Foreign Investment and Indigenous Peoples: Options for Promoting Equilibrium between Economic Development and Indigenous Rights

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Michigan Journal of International Law

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Mich. J. Int'l L.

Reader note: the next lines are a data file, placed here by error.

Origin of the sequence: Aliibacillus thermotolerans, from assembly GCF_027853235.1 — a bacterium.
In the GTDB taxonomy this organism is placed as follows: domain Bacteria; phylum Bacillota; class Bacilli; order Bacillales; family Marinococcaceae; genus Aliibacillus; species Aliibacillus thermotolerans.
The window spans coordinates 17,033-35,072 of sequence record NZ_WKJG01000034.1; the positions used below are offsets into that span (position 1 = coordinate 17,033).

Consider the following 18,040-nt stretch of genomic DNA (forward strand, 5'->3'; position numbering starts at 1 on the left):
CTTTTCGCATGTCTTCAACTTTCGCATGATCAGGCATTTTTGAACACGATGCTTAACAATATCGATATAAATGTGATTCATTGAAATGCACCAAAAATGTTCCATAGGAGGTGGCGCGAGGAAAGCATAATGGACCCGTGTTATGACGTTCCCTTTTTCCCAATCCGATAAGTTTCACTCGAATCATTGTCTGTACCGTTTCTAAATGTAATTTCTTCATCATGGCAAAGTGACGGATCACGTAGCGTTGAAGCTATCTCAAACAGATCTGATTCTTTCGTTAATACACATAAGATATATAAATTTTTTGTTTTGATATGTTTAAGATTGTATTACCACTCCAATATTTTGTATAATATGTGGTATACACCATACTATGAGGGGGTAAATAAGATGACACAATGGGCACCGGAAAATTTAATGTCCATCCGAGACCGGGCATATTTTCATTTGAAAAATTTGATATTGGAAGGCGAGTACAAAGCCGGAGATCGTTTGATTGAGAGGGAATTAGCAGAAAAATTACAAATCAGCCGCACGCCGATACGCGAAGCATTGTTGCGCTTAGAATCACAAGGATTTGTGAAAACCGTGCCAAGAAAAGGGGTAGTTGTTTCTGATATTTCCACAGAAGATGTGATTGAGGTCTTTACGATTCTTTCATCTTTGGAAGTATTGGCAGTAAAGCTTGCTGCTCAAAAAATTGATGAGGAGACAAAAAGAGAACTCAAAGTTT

Press reports regularly reveal examples of a phenomenon that seems out of place in the modern era: outsiders encroaching onto the lands of indigenous peoples to exploit natural resources, without their consent. While today activities by outsiders on indigenous lands often take the form of foreign direct investment (FDI) rather than the conquest and colonialism of prior eras, the impacts on local communities can be similar. To be sure, indigenous peoples are sometimes amenable to development projects, and can derive substantial benefits from them, but the harms often outweigh any gains because governments tend to give development goals priority over indigenous rights. This article highlights a number of legal developments that have some potential to promote equilibrium between the two — including the adoption of a United Nations Declaration on the Rights of Indigenous Peoples (UNDRIP) and its recent endorsement by President Obama — but contends that they fall short of what is needed. The author argues that a key next step should be making relevant provisions of UNDRIP binding on private actors and giving indigenous peoples access to a neutral forum, independent of any national judicial system, to pursue claims against them for any violations. Such a private right of action would be analogous to that currently possessed by many foreign investors by virtue of investment treaties, which investors routinely invoke to uphold their rights under international law.

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